It’s time for yet another entry of finding odd things to enjoy in an anime. This time the target is the final episode of High School of the Dead (HOTD). This time I’m limiting myself to mentioning only two small scenes. Any more and I run the risk of going into full rant mode about the problems and observations I had about the show. (I really, really want to complain about how implausible the HOTD zombies would be at causing the level of chaos seen in this show.)
Several years ago I watched a documentary on the classic Looney Tunes cartoons and one of the most memorable parts was a short discussion about how the animators would often distort how people and animals were drawn to heighten the sense of motion. To illuminate the point they showed a clip at full speed and then showed the same clip going at a much slower speed. I was awed by the technical mastery shown in this art form.
I’ve often wondered how a non-human eye would perceive these scenes. Would their eyes be fooled as well or would they be able to see through the illusion?
I’ve also tried to look for examples of this technique in whatever animated show I watch since first watching this documentary and it fairly frequently, especially in high-quality animated shows. The last really good example that I can remember was in episode 15 of Bakemonogatari. It was a short scene when Shinobu did a series of quick somersaults before sinking her fangs into the shoulder of the cat-spirit possessed Tsubasa Hanekawa. The movement literally felt like it popped out of the screen. I wanted to do a frame-by-frame shot to show how awesome this was done. However, one of my desires when running this blog is to keep it SFW and when I started capturing the individual frames I realized that Shinbou decided Shinobu was fine using a band-aid as a pair of pantsu. So, I had to scratch that post and look for another example.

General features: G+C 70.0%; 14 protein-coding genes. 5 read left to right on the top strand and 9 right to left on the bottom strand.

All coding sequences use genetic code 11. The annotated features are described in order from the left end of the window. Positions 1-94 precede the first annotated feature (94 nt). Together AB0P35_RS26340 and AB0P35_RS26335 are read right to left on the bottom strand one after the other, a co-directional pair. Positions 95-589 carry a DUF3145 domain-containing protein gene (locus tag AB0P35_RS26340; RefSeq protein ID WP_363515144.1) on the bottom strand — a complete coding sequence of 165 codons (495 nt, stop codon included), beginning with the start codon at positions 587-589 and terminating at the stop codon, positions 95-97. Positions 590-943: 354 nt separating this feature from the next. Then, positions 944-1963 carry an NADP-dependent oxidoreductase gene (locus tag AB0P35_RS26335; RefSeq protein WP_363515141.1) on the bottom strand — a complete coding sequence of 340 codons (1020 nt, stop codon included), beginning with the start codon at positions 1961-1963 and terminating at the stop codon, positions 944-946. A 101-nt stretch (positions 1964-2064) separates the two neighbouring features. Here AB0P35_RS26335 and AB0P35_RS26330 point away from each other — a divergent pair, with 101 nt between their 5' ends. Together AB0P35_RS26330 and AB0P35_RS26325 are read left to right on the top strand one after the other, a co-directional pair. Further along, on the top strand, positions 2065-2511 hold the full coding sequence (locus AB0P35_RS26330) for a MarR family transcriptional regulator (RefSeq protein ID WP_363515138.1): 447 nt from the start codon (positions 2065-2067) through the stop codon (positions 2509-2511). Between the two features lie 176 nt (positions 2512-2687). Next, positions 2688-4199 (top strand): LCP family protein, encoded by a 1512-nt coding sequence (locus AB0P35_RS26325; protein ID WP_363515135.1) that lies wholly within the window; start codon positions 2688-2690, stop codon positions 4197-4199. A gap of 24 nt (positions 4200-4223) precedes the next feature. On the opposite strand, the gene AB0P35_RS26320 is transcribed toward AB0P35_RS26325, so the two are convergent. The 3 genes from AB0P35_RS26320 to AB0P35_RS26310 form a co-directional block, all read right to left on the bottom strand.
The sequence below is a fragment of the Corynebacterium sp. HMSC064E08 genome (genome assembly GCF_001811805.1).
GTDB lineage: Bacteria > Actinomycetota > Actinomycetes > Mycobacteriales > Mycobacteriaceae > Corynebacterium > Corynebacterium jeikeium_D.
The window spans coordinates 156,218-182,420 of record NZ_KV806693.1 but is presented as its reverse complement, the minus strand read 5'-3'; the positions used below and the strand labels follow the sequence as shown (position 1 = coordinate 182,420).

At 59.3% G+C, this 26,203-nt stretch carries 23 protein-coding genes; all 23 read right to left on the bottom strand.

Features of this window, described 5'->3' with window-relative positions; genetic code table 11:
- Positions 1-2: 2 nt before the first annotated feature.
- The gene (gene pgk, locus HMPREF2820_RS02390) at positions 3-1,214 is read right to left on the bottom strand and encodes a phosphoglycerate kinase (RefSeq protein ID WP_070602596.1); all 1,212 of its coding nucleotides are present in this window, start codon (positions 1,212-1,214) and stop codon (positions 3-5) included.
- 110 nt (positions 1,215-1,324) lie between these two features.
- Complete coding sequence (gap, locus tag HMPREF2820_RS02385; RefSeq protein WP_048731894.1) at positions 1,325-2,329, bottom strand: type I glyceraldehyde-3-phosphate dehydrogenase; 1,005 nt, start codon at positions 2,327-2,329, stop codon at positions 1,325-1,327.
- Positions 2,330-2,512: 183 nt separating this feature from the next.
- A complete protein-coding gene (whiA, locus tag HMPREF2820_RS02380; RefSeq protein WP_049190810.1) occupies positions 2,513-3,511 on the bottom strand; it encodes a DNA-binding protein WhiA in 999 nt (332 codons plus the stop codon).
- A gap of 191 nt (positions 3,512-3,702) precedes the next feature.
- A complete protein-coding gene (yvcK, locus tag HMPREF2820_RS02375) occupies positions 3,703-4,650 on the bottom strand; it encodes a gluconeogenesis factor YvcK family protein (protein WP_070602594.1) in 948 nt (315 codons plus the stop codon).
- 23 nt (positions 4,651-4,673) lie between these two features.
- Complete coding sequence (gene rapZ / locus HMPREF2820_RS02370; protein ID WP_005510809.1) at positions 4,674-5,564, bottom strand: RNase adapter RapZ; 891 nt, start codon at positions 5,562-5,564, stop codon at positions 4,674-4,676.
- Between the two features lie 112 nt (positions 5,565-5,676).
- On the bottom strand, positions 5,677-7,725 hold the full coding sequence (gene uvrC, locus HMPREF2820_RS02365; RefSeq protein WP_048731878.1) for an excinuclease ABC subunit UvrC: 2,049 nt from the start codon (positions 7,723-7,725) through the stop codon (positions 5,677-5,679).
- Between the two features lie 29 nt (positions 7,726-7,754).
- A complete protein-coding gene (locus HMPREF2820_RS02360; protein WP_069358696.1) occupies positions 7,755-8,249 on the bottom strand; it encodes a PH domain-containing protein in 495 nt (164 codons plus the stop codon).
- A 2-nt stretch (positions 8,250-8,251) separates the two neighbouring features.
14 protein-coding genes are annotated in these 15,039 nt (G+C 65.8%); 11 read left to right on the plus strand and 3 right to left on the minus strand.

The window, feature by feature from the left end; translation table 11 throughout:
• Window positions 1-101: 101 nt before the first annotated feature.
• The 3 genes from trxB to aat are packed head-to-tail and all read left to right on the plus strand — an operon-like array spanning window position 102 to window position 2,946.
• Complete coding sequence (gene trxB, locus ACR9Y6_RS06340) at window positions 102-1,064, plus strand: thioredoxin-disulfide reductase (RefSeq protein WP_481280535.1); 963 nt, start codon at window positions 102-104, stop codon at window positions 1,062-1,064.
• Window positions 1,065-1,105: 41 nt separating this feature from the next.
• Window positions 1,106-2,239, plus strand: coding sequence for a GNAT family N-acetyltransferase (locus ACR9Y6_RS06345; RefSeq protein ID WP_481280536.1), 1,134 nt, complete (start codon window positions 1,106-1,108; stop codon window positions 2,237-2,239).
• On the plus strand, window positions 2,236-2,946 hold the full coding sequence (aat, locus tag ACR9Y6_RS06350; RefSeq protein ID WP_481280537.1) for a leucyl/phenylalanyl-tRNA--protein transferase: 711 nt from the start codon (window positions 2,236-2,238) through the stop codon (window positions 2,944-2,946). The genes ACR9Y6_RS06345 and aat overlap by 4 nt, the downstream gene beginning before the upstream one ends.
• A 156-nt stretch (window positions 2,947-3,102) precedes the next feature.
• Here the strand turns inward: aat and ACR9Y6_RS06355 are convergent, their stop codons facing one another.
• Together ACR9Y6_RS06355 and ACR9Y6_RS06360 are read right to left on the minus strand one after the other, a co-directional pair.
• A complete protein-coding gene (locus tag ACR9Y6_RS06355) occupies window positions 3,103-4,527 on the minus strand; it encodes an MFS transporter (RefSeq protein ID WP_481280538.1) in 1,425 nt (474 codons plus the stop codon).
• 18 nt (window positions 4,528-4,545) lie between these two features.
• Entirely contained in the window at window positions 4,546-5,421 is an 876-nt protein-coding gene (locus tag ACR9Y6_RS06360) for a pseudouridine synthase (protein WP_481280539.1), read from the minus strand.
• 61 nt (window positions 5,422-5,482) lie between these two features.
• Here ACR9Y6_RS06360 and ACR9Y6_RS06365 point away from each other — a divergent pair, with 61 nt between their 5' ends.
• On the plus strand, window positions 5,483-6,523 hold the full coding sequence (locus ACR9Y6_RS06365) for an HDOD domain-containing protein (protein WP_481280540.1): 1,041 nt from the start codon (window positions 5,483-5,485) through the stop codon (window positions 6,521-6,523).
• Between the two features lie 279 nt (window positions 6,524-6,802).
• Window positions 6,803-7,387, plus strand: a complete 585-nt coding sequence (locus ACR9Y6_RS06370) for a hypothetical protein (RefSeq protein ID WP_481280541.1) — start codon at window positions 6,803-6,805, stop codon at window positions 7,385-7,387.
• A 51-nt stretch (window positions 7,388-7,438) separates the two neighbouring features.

I didn’t need to wait too long; Madhouse (which figures actually) gave me a really good example in episode 12 of High School of the Dead. The scene was towards the end when the mechanic twirled a wrench as he got ready to fight the zombies. My eye caught this, even as my mind was wondering why leaving behind the mechanic was a good idea. So, the first clip is of the scene in question going at normal speed (or as close as I can get it) and the second is the same frames slowed down.
Cool, isn’t it. I especially liked how when he grasped the wrench at the end they actually make the wrench disappear for a couple of frames and let our eyes fill-in the implied movement.
The other scene tickled the political side of me. I know it’s generally a bad idea to bring up politics online but the last time I did here, I remember being surprised by the civility of commenters so I’ll hope for the same civility. The scene in question is at the beginning when they show the combined effort of Japanese and American forces trying to shoot down the four nukes that were launched in the last episode. I don’t think this scene was originally conceived as a sly dig at Obama (unless it comes from source material done since his election) but I couldn’t help but see it as one.
There hasn’t been a lot of coverage of Obama’s foreign policy but one of the few concrete things he’s done in this arena is stepping back from Bush’s planned nuclear missile defense shield. Why he thinks this is a good idea, I don’t know. The need of a system like this is so plainly apparent that many countries, not just the United States, want to be included. One of these countries is – surprise, surprise – Japan. They worry enough about it they are actually funding a significant portion of the development and I don’t blame them, they live so much closer to North Korea and have had missiles shot over their country.
Like I said, I don’t think it necessarily was a critique of Obama but, nonetheless, that scene only needs a slight alteration, North Korea being the source of the nukes, to be completely relevant to a real life scenario and showcasing the need for a nuclear missile defense shield.